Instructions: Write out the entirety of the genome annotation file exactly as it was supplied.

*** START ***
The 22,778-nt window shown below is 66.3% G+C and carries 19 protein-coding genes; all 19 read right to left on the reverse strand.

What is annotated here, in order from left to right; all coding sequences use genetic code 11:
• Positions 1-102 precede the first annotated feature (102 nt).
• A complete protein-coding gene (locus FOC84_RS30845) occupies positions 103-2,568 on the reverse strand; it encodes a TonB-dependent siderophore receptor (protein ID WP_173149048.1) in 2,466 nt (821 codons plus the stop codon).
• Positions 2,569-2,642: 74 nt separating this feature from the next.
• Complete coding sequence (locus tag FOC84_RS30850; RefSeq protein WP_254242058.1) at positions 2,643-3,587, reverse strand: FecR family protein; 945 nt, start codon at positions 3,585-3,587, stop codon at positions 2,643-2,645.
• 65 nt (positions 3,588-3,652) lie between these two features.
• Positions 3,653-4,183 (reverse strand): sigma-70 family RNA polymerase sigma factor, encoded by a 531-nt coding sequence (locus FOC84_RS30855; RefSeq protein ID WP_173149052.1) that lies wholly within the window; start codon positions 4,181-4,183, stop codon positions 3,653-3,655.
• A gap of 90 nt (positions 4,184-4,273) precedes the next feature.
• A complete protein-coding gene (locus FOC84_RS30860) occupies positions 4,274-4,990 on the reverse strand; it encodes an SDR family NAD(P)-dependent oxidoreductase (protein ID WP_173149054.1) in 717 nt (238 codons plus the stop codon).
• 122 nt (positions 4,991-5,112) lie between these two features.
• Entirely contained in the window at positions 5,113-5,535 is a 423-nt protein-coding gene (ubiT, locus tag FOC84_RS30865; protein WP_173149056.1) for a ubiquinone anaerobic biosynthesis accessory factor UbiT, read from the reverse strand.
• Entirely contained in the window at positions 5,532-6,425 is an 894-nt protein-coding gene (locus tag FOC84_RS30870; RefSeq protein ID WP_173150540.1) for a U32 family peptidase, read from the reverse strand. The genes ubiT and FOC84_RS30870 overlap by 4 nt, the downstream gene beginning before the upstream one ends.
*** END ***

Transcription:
The 22,778-nt window shown below is 66.3% G+C and carries 19 protein-coding genes; all 19 read right to left on the reverse strand.

What is annotated here, in order from left to right; all coding sequences use genetic code 11:
• Positions 1-102 precede the first annotated feature (102 nt).
• A complete protein-coding gene (locus FOC84_RS30845) occupies positions 103-2,568 on the reverse strand; it encodes a TonB-dependent siderophore receptor (protein ID WP_173149048.1) in 2,466 nt (821 codons plus the stop codon).
• Positions 2,569-2,642: 74 nt separating this feature from the next.
• Complete coding sequence (locus tag FOC84_RS30850; RefSeq protein WP_254242058.1) at positions 2,643-3,587, reverse strand: FecR family protein; 945 nt, start codon at positions 3,585-3,587, stop codon at positions 2,643-2,645.
• 65 nt (positions 3,588-3,652) lie between these two features.
• Positions 3,653-4,183 (reverse strand): sigma-70 family RNA polymerase sigma factor, encoded by a 531-nt coding sequence (locus FOC84_RS30855; RefSeq protein ID WP_173149052.1) that lies wholly within the window; start codon positions 4,181-4,183, stop codon positions 3,653-3,655.
• A gap of 90 nt (positions 4,184-4,273) precedes the next feature.
• A complete protein-coding gene (locus FOC84_RS30860) occupies positions 4,274-4,990 on the reverse strand; it encodes an SDR family NAD(P)-dependent oxidoreductase (protein ID WP_173149054.1) in 717 nt (238 codons plus the stop codon).
• 122 nt (positions 4,991-5,112) lie between these two features.
• Entirely contained in the window at positions 5,113-5,535 is a 423-nt protein-coding gene (ubiT, locus tag FOC84_RS30865; protein WP_173149056.1) for a ubiquinone anaerobic biosynthesis accessory factor UbiT, read from the reverse strand.
• Entirely contained in the window at positions 5,532-6,425 is an 894-nt protein-coding gene (locus tag FOC84_RS30870; RefSeq protein ID WP_173150540.1) for a U32 family peptidase, read from the reverse strand. The genes ubiT and FOC84_RS30870 overlap by 4 nt, the downstream gene beginning before the upstream one ends.